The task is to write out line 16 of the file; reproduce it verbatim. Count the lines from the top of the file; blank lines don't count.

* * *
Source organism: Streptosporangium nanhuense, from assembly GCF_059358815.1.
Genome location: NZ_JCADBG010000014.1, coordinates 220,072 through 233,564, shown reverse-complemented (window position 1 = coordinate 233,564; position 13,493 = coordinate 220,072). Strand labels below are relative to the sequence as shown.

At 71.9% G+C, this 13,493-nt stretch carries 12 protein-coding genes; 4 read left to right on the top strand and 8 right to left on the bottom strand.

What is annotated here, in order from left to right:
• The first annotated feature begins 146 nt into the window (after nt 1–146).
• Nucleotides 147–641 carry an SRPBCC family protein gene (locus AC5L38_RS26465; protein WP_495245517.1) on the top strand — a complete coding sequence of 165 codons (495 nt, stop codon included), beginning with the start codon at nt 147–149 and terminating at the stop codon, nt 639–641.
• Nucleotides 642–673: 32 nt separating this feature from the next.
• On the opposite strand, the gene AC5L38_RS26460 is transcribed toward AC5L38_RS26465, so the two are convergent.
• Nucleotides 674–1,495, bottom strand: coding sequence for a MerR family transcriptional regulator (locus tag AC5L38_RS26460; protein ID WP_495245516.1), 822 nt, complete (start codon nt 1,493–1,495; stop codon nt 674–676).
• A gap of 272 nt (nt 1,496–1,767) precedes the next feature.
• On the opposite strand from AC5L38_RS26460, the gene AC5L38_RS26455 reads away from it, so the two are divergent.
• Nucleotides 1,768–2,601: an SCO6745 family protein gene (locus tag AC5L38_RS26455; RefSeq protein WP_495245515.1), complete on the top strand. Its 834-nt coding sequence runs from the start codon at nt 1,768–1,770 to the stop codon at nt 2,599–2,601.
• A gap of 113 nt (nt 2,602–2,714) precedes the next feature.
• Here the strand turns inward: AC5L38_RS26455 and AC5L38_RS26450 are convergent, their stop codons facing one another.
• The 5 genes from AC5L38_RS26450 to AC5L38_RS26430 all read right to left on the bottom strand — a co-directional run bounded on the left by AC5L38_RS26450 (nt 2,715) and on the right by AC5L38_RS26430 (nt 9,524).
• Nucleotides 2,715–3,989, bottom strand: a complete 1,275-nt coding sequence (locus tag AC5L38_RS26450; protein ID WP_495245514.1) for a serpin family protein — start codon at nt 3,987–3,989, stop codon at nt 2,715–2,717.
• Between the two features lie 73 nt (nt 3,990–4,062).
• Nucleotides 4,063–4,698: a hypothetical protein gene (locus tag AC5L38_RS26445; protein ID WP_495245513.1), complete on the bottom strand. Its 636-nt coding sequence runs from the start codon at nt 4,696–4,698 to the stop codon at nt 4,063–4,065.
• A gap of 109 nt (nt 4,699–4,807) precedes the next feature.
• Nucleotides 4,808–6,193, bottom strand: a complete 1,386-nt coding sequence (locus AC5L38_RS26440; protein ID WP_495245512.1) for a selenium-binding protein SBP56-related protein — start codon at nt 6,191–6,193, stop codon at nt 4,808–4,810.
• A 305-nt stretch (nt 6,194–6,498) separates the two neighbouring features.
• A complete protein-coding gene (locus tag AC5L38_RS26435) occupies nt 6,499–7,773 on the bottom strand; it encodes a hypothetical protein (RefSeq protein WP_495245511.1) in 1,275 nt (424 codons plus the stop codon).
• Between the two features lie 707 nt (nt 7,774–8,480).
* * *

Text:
• Nucleotides 2,715–3,989, bottom strand: a complete 1,275-nt coding sequence (locus tag AC5L38_RS26450; protein ID WP_495245514.1) for a serpin family protein — start codon at nt 3,987–3,989, stop codon at nt 2,715–2,717.